People judge you by your position, so now that I’m not in a play and nobody wants me to do one of these things; I thought I’d outline my point of view. It’s not an excuse, this is something I just really feel in my heart and soul is just wrong.
The problem is in the situation. The problem is the unique environment it takes place in, and the assumptions behind it.
Here we have a veritable feast of incorrect notions that prop up ‘the after show discussion’ as a good and democratic thing. I call it ‘the feast of the Assumptions’:
Because the people have stopped clapping and are ready to leave;
the play is ‘over’.
This is only ever true from the point of view of the Actors at this time. To the audience member, a play is a raw and new experience. To analyse any experience we have had, in a meaningful way, we need the opportunity for reflection. Immediately after the play is way too soon.
People will be honest.
Yeah right. With all the actors, and maybe the writer too, right there in front of them. Some hope. I’ve tried to be honest myself in these situations, if you have any empathy at all to other human beings, it’s practically impossible.
There will be useful insights gained over time by the people involved in making it. Insights that can only be gained from going through the process; these insights will be of interest to the audience and help explain the work.
No lads. If you need to explain something afterwards then it wasn’t in the play. I know that it’s true that people are happier to leave the theatre not feeling bewildered, confused or cheated, and that an after-show discussion can help ameliorate these feelings. But that don’t make it right. If the people might go home happier, feeling: ‘Its’ not so bad after all’ or ‘I get it now’. Then their sense of the play has been warped. It is bad, you didn’t get it. Right first time. If the Actors and director didn’t express whatever useful insights they might have discovered in the performance then they failed.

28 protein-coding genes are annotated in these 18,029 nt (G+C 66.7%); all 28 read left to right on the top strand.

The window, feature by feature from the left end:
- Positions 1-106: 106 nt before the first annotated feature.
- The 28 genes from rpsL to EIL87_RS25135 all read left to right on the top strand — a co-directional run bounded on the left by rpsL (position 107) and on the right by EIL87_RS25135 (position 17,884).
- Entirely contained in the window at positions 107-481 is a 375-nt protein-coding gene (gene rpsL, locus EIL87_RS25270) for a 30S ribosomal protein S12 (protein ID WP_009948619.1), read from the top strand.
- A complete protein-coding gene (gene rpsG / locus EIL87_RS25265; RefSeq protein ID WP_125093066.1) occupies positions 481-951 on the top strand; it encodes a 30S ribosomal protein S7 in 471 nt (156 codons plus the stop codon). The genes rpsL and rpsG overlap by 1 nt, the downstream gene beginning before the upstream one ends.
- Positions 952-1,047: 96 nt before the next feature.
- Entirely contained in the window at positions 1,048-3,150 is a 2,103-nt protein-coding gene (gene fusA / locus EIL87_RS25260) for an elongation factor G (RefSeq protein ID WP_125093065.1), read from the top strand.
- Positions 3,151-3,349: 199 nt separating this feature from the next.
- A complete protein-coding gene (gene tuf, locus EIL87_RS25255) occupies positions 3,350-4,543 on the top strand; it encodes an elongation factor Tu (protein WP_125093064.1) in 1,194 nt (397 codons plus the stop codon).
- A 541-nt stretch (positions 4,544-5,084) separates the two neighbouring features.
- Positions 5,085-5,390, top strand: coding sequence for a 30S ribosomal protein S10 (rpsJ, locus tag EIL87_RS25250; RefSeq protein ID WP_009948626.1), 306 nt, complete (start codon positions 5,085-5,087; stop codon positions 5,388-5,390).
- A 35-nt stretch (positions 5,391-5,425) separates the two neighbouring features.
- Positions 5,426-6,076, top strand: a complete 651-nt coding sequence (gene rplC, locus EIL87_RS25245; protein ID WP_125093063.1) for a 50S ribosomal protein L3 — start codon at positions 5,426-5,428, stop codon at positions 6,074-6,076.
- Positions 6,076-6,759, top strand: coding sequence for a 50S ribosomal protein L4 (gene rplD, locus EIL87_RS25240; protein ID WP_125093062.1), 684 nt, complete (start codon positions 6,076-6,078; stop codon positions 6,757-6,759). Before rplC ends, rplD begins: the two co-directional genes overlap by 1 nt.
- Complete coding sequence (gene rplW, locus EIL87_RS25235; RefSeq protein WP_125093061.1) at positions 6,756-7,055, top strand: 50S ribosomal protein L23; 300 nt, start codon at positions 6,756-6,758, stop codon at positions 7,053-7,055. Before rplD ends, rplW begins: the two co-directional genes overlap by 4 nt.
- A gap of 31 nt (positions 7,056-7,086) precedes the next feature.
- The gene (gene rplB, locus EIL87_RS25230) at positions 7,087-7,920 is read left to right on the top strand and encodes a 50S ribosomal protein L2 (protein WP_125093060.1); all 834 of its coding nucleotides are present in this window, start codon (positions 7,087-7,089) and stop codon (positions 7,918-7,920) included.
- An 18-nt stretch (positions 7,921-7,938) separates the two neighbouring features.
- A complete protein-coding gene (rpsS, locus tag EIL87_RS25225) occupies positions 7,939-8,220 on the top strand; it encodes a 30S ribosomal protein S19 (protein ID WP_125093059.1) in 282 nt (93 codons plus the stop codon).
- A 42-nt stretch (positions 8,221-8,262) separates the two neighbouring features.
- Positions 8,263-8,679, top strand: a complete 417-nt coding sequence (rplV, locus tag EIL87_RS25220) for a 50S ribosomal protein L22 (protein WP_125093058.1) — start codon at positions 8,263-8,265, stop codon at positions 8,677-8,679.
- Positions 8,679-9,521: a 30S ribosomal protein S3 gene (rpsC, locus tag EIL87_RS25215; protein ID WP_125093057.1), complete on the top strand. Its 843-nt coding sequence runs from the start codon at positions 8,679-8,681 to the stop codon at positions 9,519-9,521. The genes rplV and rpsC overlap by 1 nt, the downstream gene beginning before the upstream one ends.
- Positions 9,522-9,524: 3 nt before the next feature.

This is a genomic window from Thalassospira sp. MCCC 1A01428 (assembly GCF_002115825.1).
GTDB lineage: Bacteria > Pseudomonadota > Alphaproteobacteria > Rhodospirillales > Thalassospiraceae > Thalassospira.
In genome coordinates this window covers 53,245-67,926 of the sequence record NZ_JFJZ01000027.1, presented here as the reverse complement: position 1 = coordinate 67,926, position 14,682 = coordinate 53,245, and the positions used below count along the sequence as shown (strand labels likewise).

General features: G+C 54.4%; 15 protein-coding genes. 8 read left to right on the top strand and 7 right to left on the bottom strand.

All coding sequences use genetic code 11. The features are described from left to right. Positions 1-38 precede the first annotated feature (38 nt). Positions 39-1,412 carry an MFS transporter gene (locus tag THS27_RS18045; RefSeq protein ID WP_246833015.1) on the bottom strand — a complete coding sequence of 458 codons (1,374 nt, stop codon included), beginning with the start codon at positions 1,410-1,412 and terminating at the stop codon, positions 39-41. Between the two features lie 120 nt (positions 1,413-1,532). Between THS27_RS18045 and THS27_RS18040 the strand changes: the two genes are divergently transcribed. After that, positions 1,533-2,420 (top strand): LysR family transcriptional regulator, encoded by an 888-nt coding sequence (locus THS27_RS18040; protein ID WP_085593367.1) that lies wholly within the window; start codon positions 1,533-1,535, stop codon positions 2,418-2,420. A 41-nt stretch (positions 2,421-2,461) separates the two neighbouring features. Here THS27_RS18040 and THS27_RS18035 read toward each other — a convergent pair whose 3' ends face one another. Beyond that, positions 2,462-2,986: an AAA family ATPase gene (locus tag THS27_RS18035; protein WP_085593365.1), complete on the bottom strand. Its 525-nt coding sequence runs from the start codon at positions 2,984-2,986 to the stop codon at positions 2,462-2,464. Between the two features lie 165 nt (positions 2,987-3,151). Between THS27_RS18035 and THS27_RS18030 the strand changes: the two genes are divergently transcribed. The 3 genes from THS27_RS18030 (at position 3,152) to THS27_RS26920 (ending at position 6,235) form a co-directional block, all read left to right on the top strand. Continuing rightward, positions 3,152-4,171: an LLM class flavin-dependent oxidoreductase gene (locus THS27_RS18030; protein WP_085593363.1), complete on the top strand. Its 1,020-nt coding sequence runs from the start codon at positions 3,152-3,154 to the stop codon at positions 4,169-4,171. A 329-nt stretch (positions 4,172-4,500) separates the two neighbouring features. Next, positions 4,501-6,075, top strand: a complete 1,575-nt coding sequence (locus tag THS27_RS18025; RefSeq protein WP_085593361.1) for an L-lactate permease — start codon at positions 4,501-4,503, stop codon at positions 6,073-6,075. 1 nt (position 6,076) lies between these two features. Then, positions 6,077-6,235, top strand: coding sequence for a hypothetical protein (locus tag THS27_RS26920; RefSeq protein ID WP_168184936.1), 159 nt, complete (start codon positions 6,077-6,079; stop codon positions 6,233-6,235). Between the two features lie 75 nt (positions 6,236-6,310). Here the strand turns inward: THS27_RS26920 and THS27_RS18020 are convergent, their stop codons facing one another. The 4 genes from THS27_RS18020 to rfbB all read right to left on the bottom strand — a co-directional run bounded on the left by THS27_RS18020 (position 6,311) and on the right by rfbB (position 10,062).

There will be useful insights that occur to the outsider, but would never be noticed by someone so ‘close to the work’ as the creators.
This happens, in fact this always happens, and without it’s regular occurrence the whole gig would lose it’s magic. It’s one of the reasons why you never really know what the play even is until you put it on. But plays are designed for audiences to enjoy not for particularly perceptive individuals to find flaws in. If the insight is something that no-one else got, then in terms of an audience led experience, which is what a play is; it didn’t happen. Or it happened for one, and that’s nice but it doesn’t make that persons reaction more valid than the reaction of the person who didn’t notice it.